In the UK, subscription spend has tripled in the last year, with 89% of British adults signed up for a subscription service.
According to data from Ofcom, video streaming services such as Netflix and Amazon Prime now have more viewers than traditional services. With subscriptions to the top three streaming services reaching 15.4 million in Q1 2018.
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Pini Yakuel, Founder and CEO of Optimove, said: “This next generation of consumer prefers a personalised, on-demand product.”
“The one-size-fits-all model no longer works, both in terms of product offering and in terms of customer engagement.”
“Subscription businesses have access to vast amounts of data, enabling them to provide a service that traditional businesses are unable to offer.”
The rise of the subscription model
The proliferation of subscription offerings in music and video streaming services is not an isolated trend.
Across the globe, many organisations that would have traditionally only sold products are trying to now wrap services around their offerings as a way to future-proof them from commoditization.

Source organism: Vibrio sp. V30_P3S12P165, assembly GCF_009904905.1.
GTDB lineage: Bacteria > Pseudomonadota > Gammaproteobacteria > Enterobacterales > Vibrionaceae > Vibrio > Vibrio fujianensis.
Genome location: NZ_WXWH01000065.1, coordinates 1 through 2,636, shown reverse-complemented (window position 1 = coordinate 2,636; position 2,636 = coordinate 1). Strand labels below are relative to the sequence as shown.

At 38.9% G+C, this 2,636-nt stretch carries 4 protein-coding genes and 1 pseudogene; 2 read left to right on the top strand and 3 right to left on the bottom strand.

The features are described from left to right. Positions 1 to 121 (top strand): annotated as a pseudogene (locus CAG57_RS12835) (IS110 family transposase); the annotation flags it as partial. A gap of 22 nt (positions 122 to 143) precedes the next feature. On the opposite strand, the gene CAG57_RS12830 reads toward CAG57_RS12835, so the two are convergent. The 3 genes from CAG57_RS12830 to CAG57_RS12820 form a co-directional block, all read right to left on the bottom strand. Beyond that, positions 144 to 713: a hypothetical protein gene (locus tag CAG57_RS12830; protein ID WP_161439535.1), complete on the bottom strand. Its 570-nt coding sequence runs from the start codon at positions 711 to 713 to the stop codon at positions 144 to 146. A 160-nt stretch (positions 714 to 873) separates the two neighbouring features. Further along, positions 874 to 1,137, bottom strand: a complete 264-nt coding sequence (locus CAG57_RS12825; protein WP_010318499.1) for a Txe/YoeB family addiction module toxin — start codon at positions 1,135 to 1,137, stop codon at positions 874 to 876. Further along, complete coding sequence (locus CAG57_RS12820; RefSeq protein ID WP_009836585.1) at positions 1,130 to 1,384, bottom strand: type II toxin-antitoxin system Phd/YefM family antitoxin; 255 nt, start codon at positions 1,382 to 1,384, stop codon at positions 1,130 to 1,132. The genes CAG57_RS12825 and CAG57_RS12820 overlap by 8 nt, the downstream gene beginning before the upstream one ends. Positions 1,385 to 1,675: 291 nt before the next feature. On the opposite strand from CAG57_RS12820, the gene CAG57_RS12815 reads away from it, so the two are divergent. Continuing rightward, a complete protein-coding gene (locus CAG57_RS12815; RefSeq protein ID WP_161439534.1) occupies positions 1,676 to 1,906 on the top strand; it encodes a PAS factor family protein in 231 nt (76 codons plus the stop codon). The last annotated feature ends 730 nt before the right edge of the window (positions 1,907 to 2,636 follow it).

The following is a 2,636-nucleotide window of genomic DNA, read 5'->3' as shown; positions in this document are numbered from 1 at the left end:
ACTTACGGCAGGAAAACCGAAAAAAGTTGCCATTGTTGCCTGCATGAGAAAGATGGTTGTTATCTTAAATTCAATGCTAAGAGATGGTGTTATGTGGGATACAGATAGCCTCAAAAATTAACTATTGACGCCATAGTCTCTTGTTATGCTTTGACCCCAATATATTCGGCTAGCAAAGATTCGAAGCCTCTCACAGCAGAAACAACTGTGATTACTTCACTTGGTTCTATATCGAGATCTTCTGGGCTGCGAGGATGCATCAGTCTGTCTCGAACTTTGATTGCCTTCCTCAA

Take, for example, the automobile industry, major players like Mercedes, BMW, and Porsche AG, have all recently launched access to their vehicles via a subscription.
With the increase in recurring-revenue business models, essentially all companies are now tech companies, this brings a whole host of challenges to CTOs and business leaders. Especially when it comes to staying ahead of the competition.
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Yakuel argued: “In order to continue gaining traction, subscription businesses’ focus must be on increasing longevity by nurturing long-lasting relationships with subscribers, and increasing the value of the product they offer their customers.”
“This can be achieved by leveraging the data at these companies’ disposal in order to create a variety of product offerings that are relevant and appealing to each and every one of their distinct customer personas.”